An appointed position, the General Treasurer of the Mission kept the books and oversaw the funds and budgets for each institution and every missionary on the field of the Egypt Mission, being accountable not only to the Mission but also to the Board of Foreign Missions in the United States. The General Treasurer lived in Alexandria and was charged with meeting those missionaries arriving or leaving the country by boat, being the contact person between the Egypt Mission and the Egyptian government and Alexandria port authority.
Schutz School Committee
Formed in 1923 to study and develop the prospect of founding a boarding school for the children of the Egypt Mission, the Schutz School Committee became the governing body for the school. Membership was assigned and elected yearly at Association meetings. The Schutz School Committee included the head administrator of the school, several parents of school aged children, and several members of the Egypt Mission with experience in relations with local Egyptian government offices. When Schutz School became an inter-Mission school in the mid-1950s, representatives from the other constituent Missions were appointed to the Committee. The School Committee’s work included forming a constitution and budget for the school, and handling travel arrangements, staffing, school calendar, curriculum, boarding facilities, access to medical care, parental concerns and more.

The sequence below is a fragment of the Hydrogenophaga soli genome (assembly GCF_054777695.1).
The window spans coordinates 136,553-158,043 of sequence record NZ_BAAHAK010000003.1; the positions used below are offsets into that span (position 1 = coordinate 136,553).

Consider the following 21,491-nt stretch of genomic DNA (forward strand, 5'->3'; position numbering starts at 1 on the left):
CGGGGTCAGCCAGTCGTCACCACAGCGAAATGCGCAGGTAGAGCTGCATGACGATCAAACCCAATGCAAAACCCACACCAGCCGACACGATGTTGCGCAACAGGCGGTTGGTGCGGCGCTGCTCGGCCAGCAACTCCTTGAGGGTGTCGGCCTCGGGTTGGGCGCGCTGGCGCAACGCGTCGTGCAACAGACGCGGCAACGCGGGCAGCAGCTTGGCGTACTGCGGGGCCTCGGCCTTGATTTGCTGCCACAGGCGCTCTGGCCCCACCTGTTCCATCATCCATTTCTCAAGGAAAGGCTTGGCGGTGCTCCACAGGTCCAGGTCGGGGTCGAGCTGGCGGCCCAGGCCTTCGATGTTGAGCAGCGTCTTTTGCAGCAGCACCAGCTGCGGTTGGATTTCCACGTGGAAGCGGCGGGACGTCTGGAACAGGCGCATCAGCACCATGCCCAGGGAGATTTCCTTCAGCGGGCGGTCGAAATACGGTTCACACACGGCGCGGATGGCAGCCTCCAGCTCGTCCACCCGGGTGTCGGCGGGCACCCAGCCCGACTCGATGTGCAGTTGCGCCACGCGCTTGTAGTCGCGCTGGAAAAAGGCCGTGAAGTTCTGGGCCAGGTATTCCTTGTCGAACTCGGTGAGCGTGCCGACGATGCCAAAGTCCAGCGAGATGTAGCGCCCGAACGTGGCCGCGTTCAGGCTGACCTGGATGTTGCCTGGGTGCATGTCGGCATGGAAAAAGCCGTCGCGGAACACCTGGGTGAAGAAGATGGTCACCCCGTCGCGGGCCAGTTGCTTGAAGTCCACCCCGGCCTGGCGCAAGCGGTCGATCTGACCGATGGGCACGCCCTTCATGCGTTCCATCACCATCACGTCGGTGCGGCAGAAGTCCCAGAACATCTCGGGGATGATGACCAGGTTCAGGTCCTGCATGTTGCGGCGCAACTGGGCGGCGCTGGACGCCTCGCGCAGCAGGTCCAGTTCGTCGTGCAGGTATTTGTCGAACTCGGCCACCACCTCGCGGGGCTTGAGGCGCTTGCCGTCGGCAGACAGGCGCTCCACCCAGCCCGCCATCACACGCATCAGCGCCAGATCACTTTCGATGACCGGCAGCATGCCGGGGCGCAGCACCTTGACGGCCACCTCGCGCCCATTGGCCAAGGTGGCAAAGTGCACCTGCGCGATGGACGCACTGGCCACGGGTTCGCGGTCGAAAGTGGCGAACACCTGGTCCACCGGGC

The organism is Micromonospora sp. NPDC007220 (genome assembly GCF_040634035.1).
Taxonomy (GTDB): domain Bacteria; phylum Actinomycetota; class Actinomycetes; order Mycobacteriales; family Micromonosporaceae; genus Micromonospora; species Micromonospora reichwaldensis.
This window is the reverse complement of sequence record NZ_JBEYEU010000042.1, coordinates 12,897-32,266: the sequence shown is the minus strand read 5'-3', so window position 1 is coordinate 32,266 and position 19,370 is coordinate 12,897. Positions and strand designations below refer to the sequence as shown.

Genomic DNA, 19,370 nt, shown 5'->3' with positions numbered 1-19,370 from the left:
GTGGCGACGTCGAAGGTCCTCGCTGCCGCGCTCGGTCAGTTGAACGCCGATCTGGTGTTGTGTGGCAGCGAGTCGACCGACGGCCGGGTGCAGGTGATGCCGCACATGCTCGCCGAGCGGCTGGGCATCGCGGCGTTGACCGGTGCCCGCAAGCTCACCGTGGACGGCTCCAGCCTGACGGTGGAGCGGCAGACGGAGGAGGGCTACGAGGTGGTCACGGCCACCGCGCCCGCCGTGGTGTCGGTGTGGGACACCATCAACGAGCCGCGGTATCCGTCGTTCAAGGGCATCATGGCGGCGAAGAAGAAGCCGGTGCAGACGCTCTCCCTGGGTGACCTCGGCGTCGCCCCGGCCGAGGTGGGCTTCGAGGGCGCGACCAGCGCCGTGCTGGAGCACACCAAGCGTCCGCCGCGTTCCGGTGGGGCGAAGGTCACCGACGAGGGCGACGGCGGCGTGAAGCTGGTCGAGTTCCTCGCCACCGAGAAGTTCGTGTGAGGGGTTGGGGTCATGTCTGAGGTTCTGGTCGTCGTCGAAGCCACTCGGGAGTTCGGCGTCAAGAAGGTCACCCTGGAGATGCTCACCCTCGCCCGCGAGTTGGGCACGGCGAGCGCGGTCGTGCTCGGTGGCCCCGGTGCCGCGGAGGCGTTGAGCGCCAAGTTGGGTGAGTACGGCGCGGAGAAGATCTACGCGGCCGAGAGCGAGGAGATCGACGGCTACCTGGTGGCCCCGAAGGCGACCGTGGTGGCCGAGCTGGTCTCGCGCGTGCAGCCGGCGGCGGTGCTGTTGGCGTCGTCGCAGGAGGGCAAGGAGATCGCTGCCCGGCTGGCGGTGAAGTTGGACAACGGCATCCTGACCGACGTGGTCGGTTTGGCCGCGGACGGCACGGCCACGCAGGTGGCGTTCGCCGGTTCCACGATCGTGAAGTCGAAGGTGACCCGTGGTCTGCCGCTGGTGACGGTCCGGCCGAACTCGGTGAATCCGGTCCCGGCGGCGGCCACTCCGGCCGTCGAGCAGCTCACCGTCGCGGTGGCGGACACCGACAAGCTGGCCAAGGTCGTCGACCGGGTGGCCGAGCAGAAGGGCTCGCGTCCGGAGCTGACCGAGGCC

A tract of sandy land about a mile from the beach and eight miles east of the Alexandria Harbor, the Sidi Bishr compound was purchased after the First World War from the British Army by the Egypt Mission for its members’ summertime use. The property was desirable for its proximity a mile or so north of the Schutz compound, and more so because the British Army had put in iron pipes to bring out water from Alexandria. The camp consisted of rows of primitive houses on stilts, with walls made of matting, rising only 2/3rds of the way to the roof. The construction served better air circulation throughout. Mission wives and children usually arrived at Sidi Bishr at the start of the summer’s heat, the children coming straight from Schutz at the end of school. The average summer temperatures in Assiut range between 110 and 120 degrees, and in Cairo regularly above 90 degrees. In Alexandria temperatures ranged from 80 F in May to 86 F in August, but the sea breezes cool the air considerably, making the city and environs a healthy alternative to conditions upcountry. Mission husbands came for their month-long vacations and more frequently if they could leave their work, and almost always for a week or two in July, when all the members of the Egypt Mission gathered for the summer Association meeting. The children ran around the several-acre compound, supervised equally by all the parents on hand, consistently entertaining themselves all day long.
The second of two hospitals founded by the Egypt Mission, Tanta Hospital opened in December of 1896 with the arrival of Dr. Anna B. Watson and Dr. Caroline Lawrence, fully qualified female physicians sent out by the Women’s Board of Missions, in response to the Egypt Mission’s request in 1894, to meet the great medical needs of Egyptian women. http://amhtanta.com/history.htm The Egypt Mission acquired land in 1900 for new buildings which became the plant for the current Tanta Hospital. Throughout most of the 20th century, Schutz students included children of Mission personnel at Tanta Hospital.
Records show Schutz boarders being taken to Tanta Hospital for necessary treatment beyond the skills of housemothers and matrons on campus.